(Photo: AP)

More than five years after Merrill Lynch (BAC) launched its robo-advisor platform for the masses, Wells Fargo (WFC) says it could be getting into the act.

Wells Fargo CFO John Shrewsberry said during a conference call with equity analysts Tuesday, “There are a number of initiatives underway …” in wealth management.

“At some point, it could even include a service or capability that competes with some of the robo-advisory people out there today who rely primarily on technology to construct portfolios and make offerings to customers,” Shrewsberry explained.

(News of the development was first reported by “The Wall Street Journal.”)

The company, which includes over 15,000 financial advisors, declined to share any more details on the matter, and rival Morgan Stanley (MS) — which reports earnings on Monday — said it did not care to comment on whether or not it will move in this direction.

Crowded Marketplace

The trouble for Wells Fargo, as well as Merrill Lynch, is that the automated-advisory field is becoming more competitive by the day.

Earlier this year, Vanguard rolled out a robo-service that costs just 30 basis points and offers video chats with an advisor. And Charles Schwab (SCHW) recently introduced robo-offering for both advisors and investors on its discount-brokerage platform.

Recent research from global analytics firm Cerulli Associates, such entrants are likely to make it difficult for existing robo firms to compete.

“For [robo-advisors], imitation is a serious threat to their continued existence. These firms have rolled out innovative ideas, but the existing financial services industry has ample resources available to replicate the robo-advisor business model,” said Frederick Pickering, research analyst at Cerulli, in a statement.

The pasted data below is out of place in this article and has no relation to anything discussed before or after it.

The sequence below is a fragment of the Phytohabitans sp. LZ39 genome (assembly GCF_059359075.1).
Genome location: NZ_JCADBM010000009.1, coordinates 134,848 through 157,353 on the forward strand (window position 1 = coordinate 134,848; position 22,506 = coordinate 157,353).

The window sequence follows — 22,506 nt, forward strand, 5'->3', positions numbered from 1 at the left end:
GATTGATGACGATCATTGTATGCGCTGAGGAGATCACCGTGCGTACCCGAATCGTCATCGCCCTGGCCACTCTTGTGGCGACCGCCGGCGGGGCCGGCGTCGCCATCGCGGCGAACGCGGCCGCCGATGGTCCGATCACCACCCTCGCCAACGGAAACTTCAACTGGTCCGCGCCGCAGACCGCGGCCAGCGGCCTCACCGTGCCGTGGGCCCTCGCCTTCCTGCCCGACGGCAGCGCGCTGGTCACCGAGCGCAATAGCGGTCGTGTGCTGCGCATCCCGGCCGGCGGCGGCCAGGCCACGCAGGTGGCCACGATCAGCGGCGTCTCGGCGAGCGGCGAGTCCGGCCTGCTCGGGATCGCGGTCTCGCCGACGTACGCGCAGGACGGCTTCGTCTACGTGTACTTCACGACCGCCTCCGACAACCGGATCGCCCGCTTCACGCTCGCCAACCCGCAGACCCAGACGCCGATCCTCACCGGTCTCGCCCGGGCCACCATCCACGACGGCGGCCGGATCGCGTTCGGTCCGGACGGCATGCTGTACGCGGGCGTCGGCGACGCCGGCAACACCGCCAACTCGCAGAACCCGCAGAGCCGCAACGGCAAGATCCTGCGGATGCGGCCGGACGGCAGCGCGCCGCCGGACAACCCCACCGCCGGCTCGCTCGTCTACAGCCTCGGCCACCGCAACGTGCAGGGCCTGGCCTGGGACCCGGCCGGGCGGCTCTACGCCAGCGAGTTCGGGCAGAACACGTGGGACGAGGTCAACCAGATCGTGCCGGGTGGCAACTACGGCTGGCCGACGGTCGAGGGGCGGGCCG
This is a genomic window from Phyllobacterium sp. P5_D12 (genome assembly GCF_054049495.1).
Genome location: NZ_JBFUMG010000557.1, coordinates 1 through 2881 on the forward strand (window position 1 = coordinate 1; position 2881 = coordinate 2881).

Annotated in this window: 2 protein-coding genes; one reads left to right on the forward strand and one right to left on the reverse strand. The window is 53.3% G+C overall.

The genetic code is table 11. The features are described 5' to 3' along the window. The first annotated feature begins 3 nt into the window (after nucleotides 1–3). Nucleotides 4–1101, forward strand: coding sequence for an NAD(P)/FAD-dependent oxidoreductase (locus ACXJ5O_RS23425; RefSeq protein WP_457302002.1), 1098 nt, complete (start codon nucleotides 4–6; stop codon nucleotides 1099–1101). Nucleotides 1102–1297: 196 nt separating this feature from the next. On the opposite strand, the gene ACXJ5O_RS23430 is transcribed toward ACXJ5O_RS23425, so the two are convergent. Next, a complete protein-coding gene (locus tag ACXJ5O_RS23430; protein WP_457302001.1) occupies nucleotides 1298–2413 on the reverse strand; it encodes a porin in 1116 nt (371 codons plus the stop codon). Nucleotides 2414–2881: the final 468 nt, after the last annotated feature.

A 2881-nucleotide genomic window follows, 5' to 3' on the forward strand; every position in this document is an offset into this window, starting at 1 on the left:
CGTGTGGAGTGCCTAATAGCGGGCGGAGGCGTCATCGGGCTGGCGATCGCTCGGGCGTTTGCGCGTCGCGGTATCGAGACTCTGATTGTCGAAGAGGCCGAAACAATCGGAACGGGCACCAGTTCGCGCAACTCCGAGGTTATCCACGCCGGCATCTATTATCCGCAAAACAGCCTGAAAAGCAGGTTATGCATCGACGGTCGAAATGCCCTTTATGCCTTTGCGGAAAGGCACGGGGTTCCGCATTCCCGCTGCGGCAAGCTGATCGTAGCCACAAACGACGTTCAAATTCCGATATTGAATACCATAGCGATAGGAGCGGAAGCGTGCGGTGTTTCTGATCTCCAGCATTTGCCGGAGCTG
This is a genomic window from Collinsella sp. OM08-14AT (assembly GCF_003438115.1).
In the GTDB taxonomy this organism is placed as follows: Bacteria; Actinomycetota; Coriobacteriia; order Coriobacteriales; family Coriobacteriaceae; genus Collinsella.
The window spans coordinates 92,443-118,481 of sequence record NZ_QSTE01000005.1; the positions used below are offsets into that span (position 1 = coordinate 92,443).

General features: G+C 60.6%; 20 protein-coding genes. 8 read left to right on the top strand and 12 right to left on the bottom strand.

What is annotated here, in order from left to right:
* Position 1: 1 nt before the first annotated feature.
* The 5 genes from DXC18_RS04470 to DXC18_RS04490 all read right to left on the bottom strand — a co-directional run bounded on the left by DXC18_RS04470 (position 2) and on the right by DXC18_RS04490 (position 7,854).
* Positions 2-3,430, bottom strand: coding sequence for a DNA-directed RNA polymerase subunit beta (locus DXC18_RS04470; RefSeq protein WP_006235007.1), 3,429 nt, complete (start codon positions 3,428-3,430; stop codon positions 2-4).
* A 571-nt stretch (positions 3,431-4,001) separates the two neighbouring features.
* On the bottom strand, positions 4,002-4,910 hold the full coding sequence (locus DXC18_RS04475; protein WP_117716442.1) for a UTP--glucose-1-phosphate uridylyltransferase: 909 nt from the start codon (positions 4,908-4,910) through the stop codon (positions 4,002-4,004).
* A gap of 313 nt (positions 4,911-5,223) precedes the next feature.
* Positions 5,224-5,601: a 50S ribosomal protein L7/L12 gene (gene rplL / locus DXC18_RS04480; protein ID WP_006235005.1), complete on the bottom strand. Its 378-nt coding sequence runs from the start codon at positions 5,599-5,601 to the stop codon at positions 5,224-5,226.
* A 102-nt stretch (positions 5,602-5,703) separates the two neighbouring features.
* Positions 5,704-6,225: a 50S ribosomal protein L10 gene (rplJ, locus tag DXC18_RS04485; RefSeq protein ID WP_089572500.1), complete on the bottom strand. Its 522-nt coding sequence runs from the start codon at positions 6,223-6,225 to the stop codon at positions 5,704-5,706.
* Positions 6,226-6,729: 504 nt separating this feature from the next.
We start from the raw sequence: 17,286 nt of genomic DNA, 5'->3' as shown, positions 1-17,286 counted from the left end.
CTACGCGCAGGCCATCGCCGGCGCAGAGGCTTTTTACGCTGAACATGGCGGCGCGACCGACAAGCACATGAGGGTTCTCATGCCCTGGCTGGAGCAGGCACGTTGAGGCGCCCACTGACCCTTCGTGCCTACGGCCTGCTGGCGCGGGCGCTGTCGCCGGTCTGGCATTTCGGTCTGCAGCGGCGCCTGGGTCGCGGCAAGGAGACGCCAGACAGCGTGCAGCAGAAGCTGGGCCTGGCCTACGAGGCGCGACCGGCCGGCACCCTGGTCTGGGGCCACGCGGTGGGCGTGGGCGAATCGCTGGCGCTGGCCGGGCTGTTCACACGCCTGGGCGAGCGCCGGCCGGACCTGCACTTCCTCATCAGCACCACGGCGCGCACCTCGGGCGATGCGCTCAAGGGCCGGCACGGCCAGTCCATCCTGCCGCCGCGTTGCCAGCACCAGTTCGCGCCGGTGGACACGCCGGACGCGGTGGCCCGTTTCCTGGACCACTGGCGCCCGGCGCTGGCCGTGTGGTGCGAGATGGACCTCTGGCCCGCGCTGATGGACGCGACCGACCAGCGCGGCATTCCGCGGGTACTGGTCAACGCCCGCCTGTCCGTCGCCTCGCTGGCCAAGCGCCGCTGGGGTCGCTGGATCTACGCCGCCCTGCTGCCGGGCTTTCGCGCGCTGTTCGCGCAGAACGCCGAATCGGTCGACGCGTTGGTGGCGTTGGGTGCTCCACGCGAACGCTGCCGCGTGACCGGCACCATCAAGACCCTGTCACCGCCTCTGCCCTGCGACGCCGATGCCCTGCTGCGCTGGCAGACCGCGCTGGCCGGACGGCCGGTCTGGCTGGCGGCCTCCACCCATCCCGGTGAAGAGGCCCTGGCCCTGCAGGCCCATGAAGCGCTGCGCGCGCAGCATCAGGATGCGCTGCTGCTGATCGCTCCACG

“Previously, many robo-advisors banked on the idea that financial firms were unwilling to duplicate their model for fear of upending their revenue. Wealth management firms responded to the innovator’s dilemma by building their own eRIA-inspired services,” Pickering explained.

Not only are the business models of robo-advisors, which Cerulli refers to as “eRIAs” in its research, relatively easy to duplicate, but firms like Schwab and Vanguard have the resources to offer more services at a lower cost.

When it comes to how the robo-offerings affect a firm’s ability to attract client assets, the jury is still out, as players rollout options by themselves or with strategic partners.

Fidelity — which formed a partnership with Betterment in October 2014 — has the greatest share of retail-investor assets among those with less than $5 million to invest, according to Hearts & Wallets: 10.9%.

Bank of America Merrill Lynch, including Merrill Edge, and Charles Schwab tied for the second- largest market share. Vanguard and Wells Fargo, including Wells Fargo Advisors, completed the top five.

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(Danielle Andrus and Emiy Zulz contributed to this report.)